It’s here that Edith Hope, a novelist with a head full of dreams and a heart full of hope, has been banished by friends while on a ‘curious interlude in her life’, refusing to sacrifice her ideals to 1950s constraints. But instead of a quiet, restorative retreat, Edith descends into a chaotic world of wild characters, all existing in an end-of-season limbo in the hotel. From the rich to the beautiful, the ageing to the obnoxious; most are casualties of love. Here, Edith begins her recovery, with her romantic desires renewed by the charming Mr Neville.

Brookner’s wit shines throughout Hotel Du Luc, which is ultimately a muse on womanhood and an observation of life. Her evocative character descriptions make you feel part of day-to-day life at the hotel, as do the small details, from the mundanity of the menu to the background clatter of cutlery.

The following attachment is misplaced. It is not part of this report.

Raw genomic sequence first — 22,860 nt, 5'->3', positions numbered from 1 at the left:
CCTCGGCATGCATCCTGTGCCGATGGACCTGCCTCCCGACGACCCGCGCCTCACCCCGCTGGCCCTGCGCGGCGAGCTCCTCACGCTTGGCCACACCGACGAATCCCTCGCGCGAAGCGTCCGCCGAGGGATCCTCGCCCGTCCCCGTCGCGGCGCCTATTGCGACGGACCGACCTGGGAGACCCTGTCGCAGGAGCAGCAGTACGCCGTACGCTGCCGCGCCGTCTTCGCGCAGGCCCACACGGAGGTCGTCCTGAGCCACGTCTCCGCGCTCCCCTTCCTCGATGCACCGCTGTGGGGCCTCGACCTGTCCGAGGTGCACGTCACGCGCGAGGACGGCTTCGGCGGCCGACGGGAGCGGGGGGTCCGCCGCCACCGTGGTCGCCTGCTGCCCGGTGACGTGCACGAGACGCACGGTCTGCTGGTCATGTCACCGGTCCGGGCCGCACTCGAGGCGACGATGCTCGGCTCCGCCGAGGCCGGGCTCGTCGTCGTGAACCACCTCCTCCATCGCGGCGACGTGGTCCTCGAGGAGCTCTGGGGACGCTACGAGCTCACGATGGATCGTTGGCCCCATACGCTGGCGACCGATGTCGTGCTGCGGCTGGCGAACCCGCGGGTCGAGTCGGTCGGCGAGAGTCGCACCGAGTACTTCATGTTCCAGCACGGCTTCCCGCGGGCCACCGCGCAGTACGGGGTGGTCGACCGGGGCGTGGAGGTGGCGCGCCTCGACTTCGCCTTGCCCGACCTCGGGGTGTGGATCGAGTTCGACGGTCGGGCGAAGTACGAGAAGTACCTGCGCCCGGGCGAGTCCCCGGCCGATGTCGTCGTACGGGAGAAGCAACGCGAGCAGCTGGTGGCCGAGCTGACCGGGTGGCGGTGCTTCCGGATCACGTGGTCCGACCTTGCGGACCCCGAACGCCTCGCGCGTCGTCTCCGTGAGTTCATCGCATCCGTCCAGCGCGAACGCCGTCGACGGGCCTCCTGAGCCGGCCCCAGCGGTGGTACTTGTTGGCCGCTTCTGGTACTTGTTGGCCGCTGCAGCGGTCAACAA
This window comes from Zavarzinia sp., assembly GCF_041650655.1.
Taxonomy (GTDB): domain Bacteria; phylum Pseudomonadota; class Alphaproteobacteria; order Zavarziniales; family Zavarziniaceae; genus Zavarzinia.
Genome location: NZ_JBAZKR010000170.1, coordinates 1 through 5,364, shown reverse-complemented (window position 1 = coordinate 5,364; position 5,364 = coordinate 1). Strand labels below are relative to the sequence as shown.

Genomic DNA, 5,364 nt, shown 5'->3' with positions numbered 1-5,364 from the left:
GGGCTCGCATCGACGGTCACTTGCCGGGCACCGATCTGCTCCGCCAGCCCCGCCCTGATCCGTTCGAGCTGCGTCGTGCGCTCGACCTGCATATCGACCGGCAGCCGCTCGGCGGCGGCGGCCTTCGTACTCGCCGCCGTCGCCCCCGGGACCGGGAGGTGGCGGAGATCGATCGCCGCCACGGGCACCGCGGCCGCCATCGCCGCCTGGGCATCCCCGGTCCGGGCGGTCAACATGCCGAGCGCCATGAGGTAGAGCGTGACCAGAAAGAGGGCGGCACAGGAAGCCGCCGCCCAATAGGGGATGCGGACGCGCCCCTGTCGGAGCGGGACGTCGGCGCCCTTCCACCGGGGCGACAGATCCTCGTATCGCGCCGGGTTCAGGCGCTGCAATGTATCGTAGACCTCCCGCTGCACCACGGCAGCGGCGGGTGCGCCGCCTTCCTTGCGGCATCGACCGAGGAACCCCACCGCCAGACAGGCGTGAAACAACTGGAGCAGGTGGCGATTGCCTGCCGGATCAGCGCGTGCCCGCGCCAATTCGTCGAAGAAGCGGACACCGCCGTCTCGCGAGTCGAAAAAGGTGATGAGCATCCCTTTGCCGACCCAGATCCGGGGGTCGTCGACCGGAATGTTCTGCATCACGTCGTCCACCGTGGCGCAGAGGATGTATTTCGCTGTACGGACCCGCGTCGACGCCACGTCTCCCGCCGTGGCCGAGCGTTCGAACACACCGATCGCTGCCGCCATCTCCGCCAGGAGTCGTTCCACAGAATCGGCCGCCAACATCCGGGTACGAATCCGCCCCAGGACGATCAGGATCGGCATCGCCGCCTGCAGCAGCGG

A prolific writer as well as an art historian, Brookner penned a huge 24 books over 28 years. And when she learned of her nomination, she declared, with her trademark wry humour, ‘I think I shall go out and get a pair of shoes resoled. That will help me keep my feet on the ground.’

Anita Brookner, 1986

Mrs Palfrey at the Claremont by Elizabeth Taylor (1970)

In Elizabeth Taylor’s 1971 Booker-shortlisted novel, staying at the Claremont Hotel is far more than a jolly vacation for the eponymous Mrs Palfrey. With a plan to stave off the loneliness, boredom and the looming threat of the Grim Reaper, she moves into the hotel to live out her final days.

The menagerie of elderly residents at her new central London home are wildly eccentric and, despite the bedpans and zimmers, it’s a world of gossip, scandal and constant curiosity. Visitors are social currency and when Palfrey strikes up a friendship with young writer Ludo she becomes the envy of her fellow guests.